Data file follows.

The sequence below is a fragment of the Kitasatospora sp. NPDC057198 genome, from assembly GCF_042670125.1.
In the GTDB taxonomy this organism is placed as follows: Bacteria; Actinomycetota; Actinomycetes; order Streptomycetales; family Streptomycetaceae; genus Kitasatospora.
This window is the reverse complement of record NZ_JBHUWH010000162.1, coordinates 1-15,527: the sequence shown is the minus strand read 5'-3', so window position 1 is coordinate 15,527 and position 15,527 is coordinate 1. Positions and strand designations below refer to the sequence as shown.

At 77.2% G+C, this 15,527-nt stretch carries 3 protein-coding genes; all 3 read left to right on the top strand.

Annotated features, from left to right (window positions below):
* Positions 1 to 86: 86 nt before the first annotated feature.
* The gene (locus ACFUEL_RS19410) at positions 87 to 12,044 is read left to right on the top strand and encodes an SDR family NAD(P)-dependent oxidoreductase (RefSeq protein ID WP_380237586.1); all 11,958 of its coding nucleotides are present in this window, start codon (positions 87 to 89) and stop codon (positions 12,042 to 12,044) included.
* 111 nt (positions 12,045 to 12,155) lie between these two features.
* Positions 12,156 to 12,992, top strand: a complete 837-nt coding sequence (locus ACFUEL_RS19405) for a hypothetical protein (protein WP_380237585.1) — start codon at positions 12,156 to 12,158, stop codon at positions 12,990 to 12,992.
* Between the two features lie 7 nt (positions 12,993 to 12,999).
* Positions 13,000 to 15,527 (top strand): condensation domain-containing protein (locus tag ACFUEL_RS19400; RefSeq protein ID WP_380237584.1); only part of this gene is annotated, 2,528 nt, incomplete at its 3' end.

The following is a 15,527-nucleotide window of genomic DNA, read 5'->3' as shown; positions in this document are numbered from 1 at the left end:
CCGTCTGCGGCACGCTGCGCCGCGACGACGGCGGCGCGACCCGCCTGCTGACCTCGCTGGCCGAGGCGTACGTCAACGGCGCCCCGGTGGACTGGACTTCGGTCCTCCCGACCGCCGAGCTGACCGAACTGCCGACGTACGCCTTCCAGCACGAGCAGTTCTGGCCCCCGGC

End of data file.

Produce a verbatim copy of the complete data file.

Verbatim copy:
The sequence below is a fragment of the Kitasatospora sp. NPDC057198 genome, from assembly GCF_042670125.1.
In the GTDB taxonomy this organism is placed as follows: Bacteria; Actinomycetota; Actinomycetes; order Streptomycetales; family Streptomycetaceae; genus Kitasatospora.
This window is the reverse complement of record NZ_JBHUWH010000162.1, coordinates 1-15,527: the sequence shown is the minus strand read 5'-3', so window position 1 is coordinate 15,527 and position 15,527 is coordinate 1. Positions and strand designations below refer to the sequence as shown.

At 77.2% G+C, this 15,527-nt stretch carries 3 protein-coding genes; all 3 read left to right on the top strand.

Annotated features, from left to right (window positions below):
* Positions 1 to 86: 86 nt before the first annotated feature.
* The gene (locus ACFUEL_RS19410) at positions 87 to 12,044 is read left to right on the top strand and encodes an SDR family NAD(P)-dependent oxidoreductase (RefSeq protein ID WP_380237586.1); all 11,958 of its coding nucleotides are present in this window, start codon (positions 87 to 89) and stop codon (positions 12,042 to 12,044) included.
* 111 nt (positions 12,045 to 12,155) lie between these two features.
* Positions 12,156 to 12,992, top strand: a complete 837-nt coding sequence (locus ACFUEL_RS19405) for a hypothetical protein (protein WP_380237585.1) — start codon at positions 12,156 to 12,158, stop codon at positions 12,990 to 12,992.
* Between the two features lie 7 nt (positions 12,993 to 12,999).
* Positions 13,000 to 15,527 (top strand): condensation domain-containing protein (locus tag ACFUEL_RS19400; RefSeq protein ID WP_380237584.1); only part of this gene is annotated, 2,528 nt, incomplete at its 3' end.

The following is a 15,527-nucleotide window of genomic DNA, read 5'->3' as shown; positions in this document are numbered from 1 at the left end:
CCGTCTGCGGCACGCTGCGCCGCGACGACGGCGGCGCGACCCGCCTGCTGACCTCGCTGGCCGAGGCGTACGTCAACGGCGCCCCGGTGGACTGGACTTCGGTCCTCCCGACCGCCGAGCTGACCGAACTGCCGACGTACGCCTTCCAGCACGAGCAGTTCTGGCCCCCGGC